How To: Get Administrator Privileges on Mac

Get Administrator Privileges on Mac

How to Get Administrator Privileges on Mac

So yeah. Its AugustFackYou and I felt like posting today and being an active member of the community. After reading this please tell me if you have any comments on what I can do better or if this method is bad. Anyway today I will be showing you how to get root on a mac. I managed to become an administrator at my school with this and one other method.

Step 1: Power Off the Computer.

Shut down the computer. I should not have to tel

Step 2: Boot into Single User Mode.

To do this you have to hold down the power button and command-S until you see a white screen. Then it will boot into single user mode witch should look like this.

Image via tekrevue.com

as you can see you will have a root shell. Now moving on to step 3.

Step 3: Getting an Admin Account

So now that we have a root shell we have some commands we have to do. The commands are as follows.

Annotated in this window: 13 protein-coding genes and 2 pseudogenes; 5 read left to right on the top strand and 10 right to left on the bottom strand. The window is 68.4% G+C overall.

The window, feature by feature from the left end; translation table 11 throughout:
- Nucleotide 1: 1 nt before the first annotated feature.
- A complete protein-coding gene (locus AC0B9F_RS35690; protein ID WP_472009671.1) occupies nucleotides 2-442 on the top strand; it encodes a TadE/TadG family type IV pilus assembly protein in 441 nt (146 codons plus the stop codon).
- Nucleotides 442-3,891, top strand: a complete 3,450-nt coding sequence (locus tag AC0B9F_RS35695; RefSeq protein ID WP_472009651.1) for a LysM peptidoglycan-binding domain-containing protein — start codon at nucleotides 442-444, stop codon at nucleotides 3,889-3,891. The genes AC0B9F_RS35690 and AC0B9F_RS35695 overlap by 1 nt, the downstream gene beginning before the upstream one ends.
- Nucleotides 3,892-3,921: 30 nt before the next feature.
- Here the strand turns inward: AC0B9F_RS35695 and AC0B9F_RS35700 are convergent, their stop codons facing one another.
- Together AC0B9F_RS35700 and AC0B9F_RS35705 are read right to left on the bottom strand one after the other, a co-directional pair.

1. Mount the hard drive with: /sbin/mount -uw /
  2. Delete the applesetupdone file with: rm /var/db/.applesetupdone (rm is a UNIX/Linux command that lets you remove files) removing applesetupdone allows you to create a new admin as if it was a new mac. But dont worry it wont remove memory of other accounts!
  3. once you have done this shut down the computer with:shutdown -h now.

Step 4: Create a New Account!

Now that you have restarted the computer. You will be greeted with a apple set up screen telling you to make a new account. Once you have done that you now have a brand new admin account!

Step 5: Done!

So as always this is for educational purposes only. Whatever you do with this information is not my responsibility. Have fun! Thanks for reading! -August.

9 Comments

This is a very unique approach to resetting a password on a Mac. I do believe since you are in single user mode, you could also just use the passwd command on one of the existing users.

Also, do you know if this method is blocked by a firmware password being present on the target system?

I dont think so... But like oaktree said, FileVault prevents this hack.

I really, really hope it's not this easy...

It is... This is actually how I became administrator at my school.

On Linux, the similar root shell is read-only. I would think Apple followed suit.

It said no such file or directory

I'm getting a "build error".

Haha: FileVault prevents this!

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